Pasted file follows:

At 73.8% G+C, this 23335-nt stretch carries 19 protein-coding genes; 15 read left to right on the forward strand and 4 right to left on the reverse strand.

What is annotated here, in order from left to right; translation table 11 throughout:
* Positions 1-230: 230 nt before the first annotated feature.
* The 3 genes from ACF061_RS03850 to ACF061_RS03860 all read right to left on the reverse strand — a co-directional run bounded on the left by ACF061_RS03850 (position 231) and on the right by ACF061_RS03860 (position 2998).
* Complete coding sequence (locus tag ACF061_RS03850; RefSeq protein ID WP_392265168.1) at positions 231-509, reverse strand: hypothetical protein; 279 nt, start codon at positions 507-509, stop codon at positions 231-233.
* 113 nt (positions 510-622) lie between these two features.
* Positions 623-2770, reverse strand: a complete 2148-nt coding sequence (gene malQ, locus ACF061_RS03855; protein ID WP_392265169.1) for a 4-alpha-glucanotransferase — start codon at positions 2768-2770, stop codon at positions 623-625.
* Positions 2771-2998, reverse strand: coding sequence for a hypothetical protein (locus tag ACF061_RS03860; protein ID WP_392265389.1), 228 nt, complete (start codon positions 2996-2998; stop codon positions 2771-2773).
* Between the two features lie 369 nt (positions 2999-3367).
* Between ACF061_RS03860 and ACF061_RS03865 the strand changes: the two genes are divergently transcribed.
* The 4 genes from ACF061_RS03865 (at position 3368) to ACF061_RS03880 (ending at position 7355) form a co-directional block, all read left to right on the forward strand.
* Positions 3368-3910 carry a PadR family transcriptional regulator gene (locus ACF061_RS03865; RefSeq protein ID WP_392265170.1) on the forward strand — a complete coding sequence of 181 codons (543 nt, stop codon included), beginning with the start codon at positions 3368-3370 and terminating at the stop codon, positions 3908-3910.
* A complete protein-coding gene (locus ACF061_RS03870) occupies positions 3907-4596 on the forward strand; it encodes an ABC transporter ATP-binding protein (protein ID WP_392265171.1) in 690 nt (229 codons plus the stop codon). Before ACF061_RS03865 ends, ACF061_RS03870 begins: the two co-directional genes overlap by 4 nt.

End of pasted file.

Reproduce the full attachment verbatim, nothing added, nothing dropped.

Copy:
At 73.8% G+C, this 23335-nt stretch carries 19 protein-coding genes; 15 read left to right on the forward strand and 4 right to left on the reverse strand.

What is annotated here, in order from left to right; translation table 11 throughout:
* Positions 1-230: 230 nt before the first annotated feature.
* The 3 genes from ACF061_RS03850 to ACF061_RS03860 all read right to left on the reverse strand — a co-directional run bounded on the left by ACF061_RS03850 (position 231) and on the right by ACF061_RS03860 (position 2998).
* Complete coding sequence (locus tag ACF061_RS03850; RefSeq protein ID WP_392265168.1) at positions 231-509, reverse strand: hypothetical protein; 279 nt, start codon at positions 507-509, stop codon at positions 231-233.
* 113 nt (positions 510-622) lie between these two features.
* Positions 623-2770, reverse strand: a complete 2148-nt coding sequence (gene malQ, locus ACF061_RS03855; protein ID WP_392265169.1) for a 4-alpha-glucanotransferase — start codon at positions 2768-2770, stop codon at positions 623-625.
* Positions 2771-2998, reverse strand: coding sequence for a hypothetical protein (locus tag ACF061_RS03860; protein ID WP_392265389.1), 228 nt, complete (start codon positions 2996-2998; stop codon positions 2771-2773).
* Between the two features lie 369 nt (positions 2999-3367).
* Between ACF061_RS03860 and ACF061_RS03865 the strand changes: the two genes are divergently transcribed.
* The 4 genes from ACF061_RS03865 (at position 3368) to ACF061_RS03880 (ending at position 7355) form a co-directional block, all read left to right on the forward strand.
* Positions 3368-3910 carry a PadR family transcriptional regulator gene (locus ACF061_RS03865; RefSeq protein ID WP_392265170.1) on the forward strand — a complete coding sequence of 181 codons (543 nt, stop codon included), beginning with the start codon at positions 3368-3370 and terminating at the stop codon, positions 3908-3910.
* A complete protein-coding gene (locus ACF061_RS03870) occupies positions 3907-4596 on the forward strand; it encodes an ABC transporter ATP-binding protein (protein ID WP_392265171.1) in 690 nt (229 codons plus the stop codon). Before ACF061_RS03865 ends, ACF061_RS03870 begins: the two co-directional genes overlap by 4 nt.